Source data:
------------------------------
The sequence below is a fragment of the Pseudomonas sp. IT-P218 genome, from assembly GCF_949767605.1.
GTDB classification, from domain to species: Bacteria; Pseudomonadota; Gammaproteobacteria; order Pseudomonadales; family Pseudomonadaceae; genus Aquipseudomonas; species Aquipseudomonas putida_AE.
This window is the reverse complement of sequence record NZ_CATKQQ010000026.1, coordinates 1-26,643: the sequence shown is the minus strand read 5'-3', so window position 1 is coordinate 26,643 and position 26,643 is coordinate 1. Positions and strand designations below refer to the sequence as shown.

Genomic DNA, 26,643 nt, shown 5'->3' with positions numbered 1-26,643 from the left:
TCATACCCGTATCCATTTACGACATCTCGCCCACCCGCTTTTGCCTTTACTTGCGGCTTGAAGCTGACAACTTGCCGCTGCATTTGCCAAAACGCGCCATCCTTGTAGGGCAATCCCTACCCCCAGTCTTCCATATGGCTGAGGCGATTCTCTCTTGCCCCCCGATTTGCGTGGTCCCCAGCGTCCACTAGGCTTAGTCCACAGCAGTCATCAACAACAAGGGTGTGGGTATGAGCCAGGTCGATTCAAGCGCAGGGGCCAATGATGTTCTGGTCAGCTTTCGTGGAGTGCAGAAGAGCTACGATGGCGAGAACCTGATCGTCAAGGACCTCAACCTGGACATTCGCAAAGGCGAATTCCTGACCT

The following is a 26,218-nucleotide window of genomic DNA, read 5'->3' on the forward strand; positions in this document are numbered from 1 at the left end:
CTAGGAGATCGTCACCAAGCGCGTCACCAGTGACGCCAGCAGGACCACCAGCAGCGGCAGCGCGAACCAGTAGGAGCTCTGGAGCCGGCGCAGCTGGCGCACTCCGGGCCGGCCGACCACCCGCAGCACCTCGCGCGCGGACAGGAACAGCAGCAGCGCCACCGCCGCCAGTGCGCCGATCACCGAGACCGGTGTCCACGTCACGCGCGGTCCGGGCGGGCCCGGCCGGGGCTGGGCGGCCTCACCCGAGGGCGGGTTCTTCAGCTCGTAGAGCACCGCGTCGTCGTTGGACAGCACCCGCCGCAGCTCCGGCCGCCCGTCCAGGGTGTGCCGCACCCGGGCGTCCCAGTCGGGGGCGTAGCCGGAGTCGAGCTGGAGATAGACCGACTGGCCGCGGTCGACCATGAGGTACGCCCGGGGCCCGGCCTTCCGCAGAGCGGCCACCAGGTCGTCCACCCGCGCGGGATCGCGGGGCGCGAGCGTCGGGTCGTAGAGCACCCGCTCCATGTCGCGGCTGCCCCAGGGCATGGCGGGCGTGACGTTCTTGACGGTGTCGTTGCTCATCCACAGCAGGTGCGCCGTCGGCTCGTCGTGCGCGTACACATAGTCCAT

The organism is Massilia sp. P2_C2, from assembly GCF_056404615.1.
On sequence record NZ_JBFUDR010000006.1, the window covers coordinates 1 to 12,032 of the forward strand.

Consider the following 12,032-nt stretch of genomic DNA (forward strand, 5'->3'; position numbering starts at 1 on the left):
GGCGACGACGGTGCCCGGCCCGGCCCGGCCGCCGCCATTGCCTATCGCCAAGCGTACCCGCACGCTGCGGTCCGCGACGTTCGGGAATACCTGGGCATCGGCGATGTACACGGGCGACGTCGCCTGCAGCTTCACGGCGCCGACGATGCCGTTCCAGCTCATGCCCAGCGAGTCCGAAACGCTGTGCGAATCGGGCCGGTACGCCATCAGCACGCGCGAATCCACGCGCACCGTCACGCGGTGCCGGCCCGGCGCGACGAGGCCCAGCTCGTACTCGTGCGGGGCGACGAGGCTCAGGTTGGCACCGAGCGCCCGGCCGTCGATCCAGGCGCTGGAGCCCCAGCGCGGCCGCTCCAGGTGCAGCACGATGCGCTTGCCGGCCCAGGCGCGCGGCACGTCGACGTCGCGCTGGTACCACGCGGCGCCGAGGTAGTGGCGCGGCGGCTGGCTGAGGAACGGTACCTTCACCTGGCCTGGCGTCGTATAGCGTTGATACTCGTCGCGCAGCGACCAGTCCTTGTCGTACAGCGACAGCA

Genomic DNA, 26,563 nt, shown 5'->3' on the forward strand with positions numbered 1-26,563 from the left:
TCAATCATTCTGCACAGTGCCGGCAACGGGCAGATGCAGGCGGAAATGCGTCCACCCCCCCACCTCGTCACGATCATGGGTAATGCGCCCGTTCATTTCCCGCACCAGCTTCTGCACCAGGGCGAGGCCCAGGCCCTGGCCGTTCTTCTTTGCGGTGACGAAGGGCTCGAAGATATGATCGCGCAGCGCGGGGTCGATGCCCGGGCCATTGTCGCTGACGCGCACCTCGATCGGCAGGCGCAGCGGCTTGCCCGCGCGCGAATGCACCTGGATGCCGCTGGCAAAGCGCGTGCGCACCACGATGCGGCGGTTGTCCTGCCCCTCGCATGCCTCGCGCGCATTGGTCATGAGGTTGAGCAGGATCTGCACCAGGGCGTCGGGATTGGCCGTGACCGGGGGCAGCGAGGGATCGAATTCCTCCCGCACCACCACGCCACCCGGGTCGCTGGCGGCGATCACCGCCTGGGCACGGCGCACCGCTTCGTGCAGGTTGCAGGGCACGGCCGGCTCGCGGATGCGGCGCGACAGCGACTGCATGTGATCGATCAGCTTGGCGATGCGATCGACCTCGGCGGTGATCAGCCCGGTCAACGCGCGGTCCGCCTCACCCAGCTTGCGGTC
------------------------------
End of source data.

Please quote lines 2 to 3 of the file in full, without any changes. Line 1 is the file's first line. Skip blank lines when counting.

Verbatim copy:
GTDB classification, from domain to species: Bacteria; Pseudomonadota; Gammaproteobacteria; order Pseudomonadales; family Pseudomonadaceae; genus Aquipseudomonas; species Aquipseudomonas putida_AE.
This window is the reverse complement of sequence record NZ_CATKQQ010000026.1, coordinates 1-26,643: the sequence shown is the minus strand read 5'-3', so window position 1 is coordinate 26,643 and position 26,643 is coordinate 1. Positions and strand designations below refer to the sequence as shown.